Opening a Folder from the Dock
Sick of the dock on Mac OS X Leopard not being able to open folders with a simple click, like sanity demands and like it used to be in Tiger? You can, of course click it, and then click again on Open in Finder, but that's twice as many clicks as it used to be. (And while you're at it, Control-click the folder, and choose both Display as Folder and View Content as List from the contextual menu. Once you have the content displaying as a list, there's an Open command right there, but that requires Control-clicking and choosing a menu item.) The closest you can get to opening a docked folder with a single click is Command-click, which opens its enclosing folder. However, if you instead put a file from the docked folder in the Dock, and Command-click that file, you'll see the folder you want. Of course, if you forget to press Command when clicking, you'll open the file, which may be even more annoying.
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True online document collaboration gets its turn in this final part of Adam's series about electronic document collaboration, so read on to learn how to review or edit shared documents via free Web services. Joe Clark also finishes off his four-part accessibility series this week with a look at accessibility problems and solutions related to multimedia. In the news, we cover updates to Default Folder 3.1 and Web Confidential 2.2.1.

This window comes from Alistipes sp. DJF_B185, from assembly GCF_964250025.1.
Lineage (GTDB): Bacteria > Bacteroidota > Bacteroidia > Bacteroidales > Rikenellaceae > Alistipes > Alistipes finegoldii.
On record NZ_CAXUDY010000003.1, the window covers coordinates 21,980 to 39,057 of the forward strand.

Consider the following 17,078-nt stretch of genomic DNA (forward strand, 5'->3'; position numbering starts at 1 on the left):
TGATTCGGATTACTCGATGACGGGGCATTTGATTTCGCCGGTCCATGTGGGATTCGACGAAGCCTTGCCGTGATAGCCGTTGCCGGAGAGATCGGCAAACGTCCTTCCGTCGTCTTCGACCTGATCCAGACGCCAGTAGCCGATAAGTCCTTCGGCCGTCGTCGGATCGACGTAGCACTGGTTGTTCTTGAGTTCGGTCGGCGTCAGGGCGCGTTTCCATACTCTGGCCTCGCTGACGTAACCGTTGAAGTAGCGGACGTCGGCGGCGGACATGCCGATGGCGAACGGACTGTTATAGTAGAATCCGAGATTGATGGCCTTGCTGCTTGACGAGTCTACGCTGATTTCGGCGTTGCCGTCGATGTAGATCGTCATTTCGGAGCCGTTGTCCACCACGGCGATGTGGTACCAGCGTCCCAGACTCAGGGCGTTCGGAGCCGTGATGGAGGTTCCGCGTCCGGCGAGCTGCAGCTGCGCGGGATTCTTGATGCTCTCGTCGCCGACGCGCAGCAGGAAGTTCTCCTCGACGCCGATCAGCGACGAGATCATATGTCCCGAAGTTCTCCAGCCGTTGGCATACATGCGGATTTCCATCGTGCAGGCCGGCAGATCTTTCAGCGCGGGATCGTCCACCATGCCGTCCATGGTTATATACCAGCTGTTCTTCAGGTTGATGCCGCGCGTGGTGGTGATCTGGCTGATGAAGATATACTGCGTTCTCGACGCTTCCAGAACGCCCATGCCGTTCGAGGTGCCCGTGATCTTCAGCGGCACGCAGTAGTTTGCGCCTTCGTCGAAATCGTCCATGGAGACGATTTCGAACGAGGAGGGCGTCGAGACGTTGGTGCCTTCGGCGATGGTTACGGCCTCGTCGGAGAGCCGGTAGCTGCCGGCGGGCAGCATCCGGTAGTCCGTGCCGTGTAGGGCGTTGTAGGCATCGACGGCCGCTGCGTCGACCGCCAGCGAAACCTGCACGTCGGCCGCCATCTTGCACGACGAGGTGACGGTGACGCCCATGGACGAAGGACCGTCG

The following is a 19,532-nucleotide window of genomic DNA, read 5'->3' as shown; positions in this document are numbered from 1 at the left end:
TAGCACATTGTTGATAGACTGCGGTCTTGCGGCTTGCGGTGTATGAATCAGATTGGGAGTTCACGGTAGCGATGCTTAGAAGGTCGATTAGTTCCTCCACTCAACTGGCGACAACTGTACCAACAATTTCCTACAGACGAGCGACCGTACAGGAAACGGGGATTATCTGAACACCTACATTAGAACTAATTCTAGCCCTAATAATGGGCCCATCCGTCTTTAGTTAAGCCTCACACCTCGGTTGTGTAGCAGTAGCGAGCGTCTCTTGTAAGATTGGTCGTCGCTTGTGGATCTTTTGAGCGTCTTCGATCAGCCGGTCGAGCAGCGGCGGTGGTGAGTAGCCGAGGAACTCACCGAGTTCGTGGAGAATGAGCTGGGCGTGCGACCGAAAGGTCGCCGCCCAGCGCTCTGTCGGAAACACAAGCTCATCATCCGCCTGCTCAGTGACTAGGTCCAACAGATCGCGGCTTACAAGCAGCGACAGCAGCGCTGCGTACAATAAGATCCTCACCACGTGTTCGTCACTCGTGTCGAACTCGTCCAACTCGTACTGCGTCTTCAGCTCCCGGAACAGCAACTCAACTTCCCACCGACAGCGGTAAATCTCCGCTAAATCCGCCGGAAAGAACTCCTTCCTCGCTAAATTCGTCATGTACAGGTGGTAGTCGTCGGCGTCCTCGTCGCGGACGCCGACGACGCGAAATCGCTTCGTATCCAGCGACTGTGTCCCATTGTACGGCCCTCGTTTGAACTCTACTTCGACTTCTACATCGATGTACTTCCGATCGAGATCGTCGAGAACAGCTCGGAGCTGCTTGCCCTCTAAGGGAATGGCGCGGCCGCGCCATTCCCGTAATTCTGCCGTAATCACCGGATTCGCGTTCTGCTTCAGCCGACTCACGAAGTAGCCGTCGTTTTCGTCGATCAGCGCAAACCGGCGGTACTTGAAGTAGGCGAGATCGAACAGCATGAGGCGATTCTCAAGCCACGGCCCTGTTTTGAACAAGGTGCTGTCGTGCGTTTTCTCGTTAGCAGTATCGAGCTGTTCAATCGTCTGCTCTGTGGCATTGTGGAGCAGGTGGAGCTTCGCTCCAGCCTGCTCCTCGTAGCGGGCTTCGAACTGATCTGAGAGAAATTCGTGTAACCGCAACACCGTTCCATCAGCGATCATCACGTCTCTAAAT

Default Folder 3.1 Released -- St. Clair Software has released Default Folder 3.1, improving performance in Navigation Services and Save As dialog boxes and fixing a few bugsShow full article
Web Confidential 2.2.1 Adds Import and More -- Alco Blom has released Web Confidential 2.2.1, the latest version of his utility for storing passwords and other sensitive information in a highly secure file on Macs, Windows-based PCs, and Palm handheldsShow full article
Last week, I described what it means for a Web site to be accessible to people with disabilities (see "Web Accessibility: Surfing the Web Blind" in TidBITS-571)Show full article
Last week I examined a number of document collaboration systems I've used and passed on some advice for setting up a system of your own. However, all the systems I talked about involved sending files - usually Microsoft Word files - via the InternetShow full article